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United States Department of Agriculture

Agricultural Research Service

Research Project: Alleviating Rate Limiting Factors that Compromise Beef Production Efficiency

Location: Livestock and Range Research Laboratory (LARRL)

Title: Index-in-retrospect and breeding objectives characterizing genetic improvement programs for South African Nguni cattle

Authors
item Matjuda, L -
item Macneil, M -
item Maiwashe, A -
item Leesburg, Vicki
item Malatje, M -

Submitted to: South African Journal of Science
Publication Type: Peer Reviewed Journal
Publication Acceptance Date: May 13, 2014
Publication Date: June 14, 2014
Repository URL: http://handle.nal.usda.gov/10113/59337
Citation: Matjuda, L.E., Macneil, M.D., Maiwashe, A., Leesburg, V.L., Malatje, M. 2014. Index-in-retrospect and breeding objectives characterizing genetic improvement programs for South African Nguni cattle. South African Journal of Science. 44 Online.

Interpretive Summary: In order to know where to begin in the process of transferring technology for genetic improvement to emerging farmers, it is important to understand the selection applied to their cattle in the past. Thus, we applied index-in-retrospect methods to data originating from Nguni cattle recorded in the National Beef Cattle Improvement Scheme. Breeding values (EBV) were estimated for animals born during the period 1973 to 2006. The EBV were then used to calculate genetic selection differentials and genetic trends. Relatively little directional selection has been applied to the performance traits recorded for the Nguni breed as the standardized selection differentials were consistently less than 0.1 SD. Approximately 6.4 times more selection was applied to males than to females. However, a greater degree of natural selection was applied to females as opposed to males. Breeder imposed selection seemed opposed by natural selection in females but not in males. Selection applied to males and females appeared to be virtually independent. Overall, the cumulative selection differentials tended to be small and without clear direction. The lack of clear emphases in selection was manifest by a lack of significant genetic trends in the performance traits and by absence of any consensus breeding objective for Nguni in South Africa.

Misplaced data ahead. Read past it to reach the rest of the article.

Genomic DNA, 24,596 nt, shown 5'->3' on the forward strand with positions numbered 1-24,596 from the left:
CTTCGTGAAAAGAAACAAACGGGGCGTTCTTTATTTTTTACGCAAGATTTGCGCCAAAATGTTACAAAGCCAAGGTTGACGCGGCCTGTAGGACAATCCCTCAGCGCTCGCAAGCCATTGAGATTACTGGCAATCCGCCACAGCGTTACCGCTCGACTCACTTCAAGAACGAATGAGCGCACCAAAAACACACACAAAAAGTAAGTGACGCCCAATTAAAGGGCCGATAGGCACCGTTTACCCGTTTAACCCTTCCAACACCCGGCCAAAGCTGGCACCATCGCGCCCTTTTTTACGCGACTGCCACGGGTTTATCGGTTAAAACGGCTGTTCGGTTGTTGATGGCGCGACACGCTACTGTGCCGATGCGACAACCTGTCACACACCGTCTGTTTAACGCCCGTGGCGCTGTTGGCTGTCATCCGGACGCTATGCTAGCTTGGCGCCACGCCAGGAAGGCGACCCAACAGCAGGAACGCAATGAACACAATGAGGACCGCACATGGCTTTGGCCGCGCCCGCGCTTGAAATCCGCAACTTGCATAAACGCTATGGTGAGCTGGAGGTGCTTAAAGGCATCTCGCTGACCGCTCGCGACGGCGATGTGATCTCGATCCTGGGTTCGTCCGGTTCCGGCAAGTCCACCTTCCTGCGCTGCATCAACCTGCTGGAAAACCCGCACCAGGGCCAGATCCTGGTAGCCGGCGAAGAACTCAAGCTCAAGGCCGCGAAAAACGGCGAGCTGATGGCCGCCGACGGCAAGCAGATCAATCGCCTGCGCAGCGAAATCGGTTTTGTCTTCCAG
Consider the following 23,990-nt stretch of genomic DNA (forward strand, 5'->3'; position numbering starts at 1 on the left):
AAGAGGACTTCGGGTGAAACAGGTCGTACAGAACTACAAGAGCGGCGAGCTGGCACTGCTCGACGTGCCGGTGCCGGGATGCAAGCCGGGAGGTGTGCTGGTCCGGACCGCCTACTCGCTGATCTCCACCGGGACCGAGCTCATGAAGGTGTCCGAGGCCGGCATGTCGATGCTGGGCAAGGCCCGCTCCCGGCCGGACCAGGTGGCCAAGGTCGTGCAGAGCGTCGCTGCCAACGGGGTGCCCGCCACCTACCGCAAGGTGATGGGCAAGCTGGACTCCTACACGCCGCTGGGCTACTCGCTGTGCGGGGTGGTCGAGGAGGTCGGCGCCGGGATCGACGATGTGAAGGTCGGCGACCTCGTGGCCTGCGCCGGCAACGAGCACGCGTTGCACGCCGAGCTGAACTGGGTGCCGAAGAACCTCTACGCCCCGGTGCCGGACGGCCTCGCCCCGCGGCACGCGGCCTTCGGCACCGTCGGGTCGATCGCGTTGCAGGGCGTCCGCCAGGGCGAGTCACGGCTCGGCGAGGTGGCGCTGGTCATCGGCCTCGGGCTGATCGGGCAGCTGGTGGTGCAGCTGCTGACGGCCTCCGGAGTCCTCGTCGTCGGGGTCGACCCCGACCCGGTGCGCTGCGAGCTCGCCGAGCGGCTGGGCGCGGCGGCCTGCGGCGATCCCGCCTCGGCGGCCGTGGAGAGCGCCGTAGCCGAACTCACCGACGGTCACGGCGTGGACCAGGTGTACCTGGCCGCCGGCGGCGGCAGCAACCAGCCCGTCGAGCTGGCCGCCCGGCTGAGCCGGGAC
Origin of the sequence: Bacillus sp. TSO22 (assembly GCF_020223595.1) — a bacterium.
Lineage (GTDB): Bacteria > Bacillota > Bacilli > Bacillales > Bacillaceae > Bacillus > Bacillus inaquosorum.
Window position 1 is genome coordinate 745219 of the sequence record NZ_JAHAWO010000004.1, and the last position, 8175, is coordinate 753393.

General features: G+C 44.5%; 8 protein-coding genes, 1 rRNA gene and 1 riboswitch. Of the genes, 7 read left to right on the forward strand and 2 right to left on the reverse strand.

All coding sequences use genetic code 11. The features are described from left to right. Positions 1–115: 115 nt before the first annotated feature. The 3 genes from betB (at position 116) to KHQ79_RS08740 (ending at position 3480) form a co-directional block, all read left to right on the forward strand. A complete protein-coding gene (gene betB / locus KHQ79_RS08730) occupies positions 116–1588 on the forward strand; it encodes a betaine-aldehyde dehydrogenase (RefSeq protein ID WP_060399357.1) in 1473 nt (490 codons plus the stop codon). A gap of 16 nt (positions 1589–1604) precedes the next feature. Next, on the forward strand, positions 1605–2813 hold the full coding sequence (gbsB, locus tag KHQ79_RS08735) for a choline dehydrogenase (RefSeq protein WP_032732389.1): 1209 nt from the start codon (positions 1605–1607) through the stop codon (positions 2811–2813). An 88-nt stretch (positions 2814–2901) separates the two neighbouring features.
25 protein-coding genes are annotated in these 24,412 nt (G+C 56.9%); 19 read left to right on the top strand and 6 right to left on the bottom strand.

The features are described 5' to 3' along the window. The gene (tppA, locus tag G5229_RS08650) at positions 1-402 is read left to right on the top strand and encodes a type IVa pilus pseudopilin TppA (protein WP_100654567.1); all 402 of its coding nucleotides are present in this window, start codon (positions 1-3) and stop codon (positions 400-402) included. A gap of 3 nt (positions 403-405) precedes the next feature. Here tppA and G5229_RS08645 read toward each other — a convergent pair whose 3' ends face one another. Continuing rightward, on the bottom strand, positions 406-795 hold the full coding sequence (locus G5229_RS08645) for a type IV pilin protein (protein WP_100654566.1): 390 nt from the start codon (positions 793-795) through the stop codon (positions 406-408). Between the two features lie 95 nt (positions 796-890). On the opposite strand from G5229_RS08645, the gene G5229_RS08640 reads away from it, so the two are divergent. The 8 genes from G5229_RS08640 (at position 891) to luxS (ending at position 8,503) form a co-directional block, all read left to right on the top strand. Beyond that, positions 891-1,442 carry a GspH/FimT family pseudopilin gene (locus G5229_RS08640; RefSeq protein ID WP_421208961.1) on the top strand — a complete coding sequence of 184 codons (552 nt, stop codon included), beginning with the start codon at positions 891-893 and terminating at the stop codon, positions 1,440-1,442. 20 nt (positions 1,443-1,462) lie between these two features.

Technical Abstract: The objective of the current study was to describe the historical selection applied to Nguni cattle in South Africa. Index-in-retrospect methods were applied to data originating from the National Beef Cattle Improvement Scheme. Data used were estimated breeding values (EBV) for animals born during the period 1973 to 2006. The EBV were used to calculate genetic selection differentials and genetic trends. Relatively little directional selection has been applied to the performance traits recorded for the Nguni breed as the standardized selection differentials were consistently less than 0.1 SD. Approximately 6.4 times more selection was applied to males than to females. However, a greater degree of natural selection was applied to females as opposed to males. Breeder imposed selection seemed opposed by natural selection in females but not in males. Selection applied to males and females appeared to be virtually independent. Overall, the cumulative selection differentials tended to be small and without clear direction. The lack of clear emphases in selection was manifest by a lack of significant genetic trends in the performance traits and by absence of any consensus breeding objective for Nguni in South Africa.

Last Modified: 7/28/2014
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